I'd imagine a good pack that puts the weight squarely on your hips would work just fine. An ultralight/frameless type pack would likely be worse, as they generally split the weight between hips and shoulders.
It would seem that a good pack with a well designed hip belt, and the shoulder strap on the offending shoulder left a bit looser, could be made to work just fine. My suggestion would be to get to a local gear shop, and try on different packs loaded with either your gear, or the weight packs they generally have available. If there's an REI near you, they might be worth checking out, because of their very open return policy. If you find out after a few miles on the trail that it's just not going to work for you, you can always take the thing back.
Light, Cheap, Durable... pick two
If no pain = no surgery under normal conditions, might it be that backpacking is not considered "normal"? That is, if your doctor knows how much hiking means to you, might the whole risk/reward equation change in favor of the surgery?
Loc: Gateway to Columbia Gorge
That's what I was wondering! Curtis have another chat with your physician! I know that when I tore up most of the ligaments in my knee, my orthopedic surgeon was well aware that my life (outside of work) was hiking and backpacking, and he prescribed exercises, etc. accordingly--knowing that I was motivated to get back to the trail as soon as possible. If the unconnected collarbone is significantly cramping your life style, then it should be bolted together! I've had other medical conditions (vision problems) in which the physician's aim was to restore me to my former lifestyle. (Of course it just happened that one of my job duties was to calculate his year-end bonus, and I was at the stage where I couldn't tell 3 from 6 from 8 from 9 on my computer screen!) Maybe it's time to change doctors?
In the meantime, try on a pack that has load lifters which transfer practically all the weight to the hip belt. It may be that you can raise the load lifter high enough on the broken collarbone side so the shoulder strap carries no weight at all. It would be worth a try! Another possibility, if you can go really light, is to use only a fanny pack.
Edited by OregonMouse (05/26/1002:38 AM)
May your trails be crooked, winding, lonesome, dangerous, leading to the most amazing view--E. Abbey
Loc: spotaylvania, va
if you're willing to go basic(really basic) there is a good waist pack from maxpedition called sabercat, it has more than 1000cu in of space plus you can add on pouches, no its not the lightest but its good. i use it for my weekend trips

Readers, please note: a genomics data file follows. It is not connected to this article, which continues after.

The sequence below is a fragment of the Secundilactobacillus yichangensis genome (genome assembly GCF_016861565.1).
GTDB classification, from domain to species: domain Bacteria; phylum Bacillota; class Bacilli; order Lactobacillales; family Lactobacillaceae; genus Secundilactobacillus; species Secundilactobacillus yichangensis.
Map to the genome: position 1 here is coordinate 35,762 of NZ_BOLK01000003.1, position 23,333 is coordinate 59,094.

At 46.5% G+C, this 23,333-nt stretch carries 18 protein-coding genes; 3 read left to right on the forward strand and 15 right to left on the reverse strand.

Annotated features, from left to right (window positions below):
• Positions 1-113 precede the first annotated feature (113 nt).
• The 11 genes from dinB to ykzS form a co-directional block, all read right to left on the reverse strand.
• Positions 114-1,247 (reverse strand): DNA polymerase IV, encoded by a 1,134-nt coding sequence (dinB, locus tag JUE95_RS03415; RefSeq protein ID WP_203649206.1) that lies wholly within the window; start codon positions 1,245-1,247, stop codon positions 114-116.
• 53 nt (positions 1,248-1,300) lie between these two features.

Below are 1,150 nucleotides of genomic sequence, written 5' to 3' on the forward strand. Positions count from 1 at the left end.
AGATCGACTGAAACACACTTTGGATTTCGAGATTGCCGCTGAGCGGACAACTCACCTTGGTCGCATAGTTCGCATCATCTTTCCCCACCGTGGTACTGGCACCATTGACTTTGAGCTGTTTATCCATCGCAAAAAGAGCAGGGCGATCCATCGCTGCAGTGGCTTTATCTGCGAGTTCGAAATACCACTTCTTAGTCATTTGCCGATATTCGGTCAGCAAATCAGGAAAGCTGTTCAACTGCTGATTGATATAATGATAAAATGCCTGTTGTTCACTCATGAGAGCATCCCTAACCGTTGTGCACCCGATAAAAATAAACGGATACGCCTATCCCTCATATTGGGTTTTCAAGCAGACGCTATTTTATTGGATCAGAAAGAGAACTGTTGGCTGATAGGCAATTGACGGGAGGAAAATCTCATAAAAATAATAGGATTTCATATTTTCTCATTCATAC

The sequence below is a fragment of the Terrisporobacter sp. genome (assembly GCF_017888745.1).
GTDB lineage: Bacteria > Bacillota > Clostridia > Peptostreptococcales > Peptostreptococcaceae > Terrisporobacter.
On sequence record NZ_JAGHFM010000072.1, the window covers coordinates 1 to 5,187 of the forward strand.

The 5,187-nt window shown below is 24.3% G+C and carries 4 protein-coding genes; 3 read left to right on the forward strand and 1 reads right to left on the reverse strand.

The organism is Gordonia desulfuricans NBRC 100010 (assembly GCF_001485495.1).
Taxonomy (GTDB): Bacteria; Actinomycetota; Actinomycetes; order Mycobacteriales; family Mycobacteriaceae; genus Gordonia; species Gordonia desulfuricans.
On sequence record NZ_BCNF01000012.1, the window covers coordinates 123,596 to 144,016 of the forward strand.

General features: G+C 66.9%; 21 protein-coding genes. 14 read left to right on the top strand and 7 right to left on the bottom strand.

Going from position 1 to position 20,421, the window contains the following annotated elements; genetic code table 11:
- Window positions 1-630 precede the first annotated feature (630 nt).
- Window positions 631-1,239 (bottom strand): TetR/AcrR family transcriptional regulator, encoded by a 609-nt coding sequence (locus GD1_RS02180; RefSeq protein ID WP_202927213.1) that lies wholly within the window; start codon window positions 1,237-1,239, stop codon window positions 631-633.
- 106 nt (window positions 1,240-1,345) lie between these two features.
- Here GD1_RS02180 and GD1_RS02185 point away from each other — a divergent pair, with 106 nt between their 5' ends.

How Heavy a pack causes you problems? it is not that difficult (or expensive) to get down to the 18 to 22 pound range for weekenders. Many people go a lot lighter than that. - So is it that you need a way of packing that takes everything off the top of you, or you just need to lighten up?
Which sparks another random thought: Civil War soldiers used a blanket roll: all the little stuff lays in the center of the blanket; the blanket lays on top of the shelter half (sleeping bag or quilt on top of tent and fly, in this case.) Everything then rolls into a long sausage, tied at each end (webbing strap?), then slung over your good shoulder and tied together (another strap) around waist-high on the opposite side. A water bottle could be secured to your belt, using any of the water bottle pouches available, or a waist pack with such a pouch, which might make even more sense.
Radical, possibly impractical except with very light loads, but since we're brainstorming here, I thought I'd add my cent and half.
Glenn I think your idea is good. I was just mentioning that someone had tried it out, so if the OP wished, he could see what someone else has done and not have to start from scratch. The person who tried it might not have liked it because he felt two shoulders with his pack felt better. But, if you only have one shoulder......
I've taken a vow of poverty. To annoy me, send money.
Actually, I erased the first sentence and almost quite - my initial thought was that if it was a good idea, the Army would still be using it. (Given its record with integration and "don't ask, don't tell, the military is typically not an early adopter of things.)
I didn't really think of the idea that, if it's the only thing that works, it would be comfortable.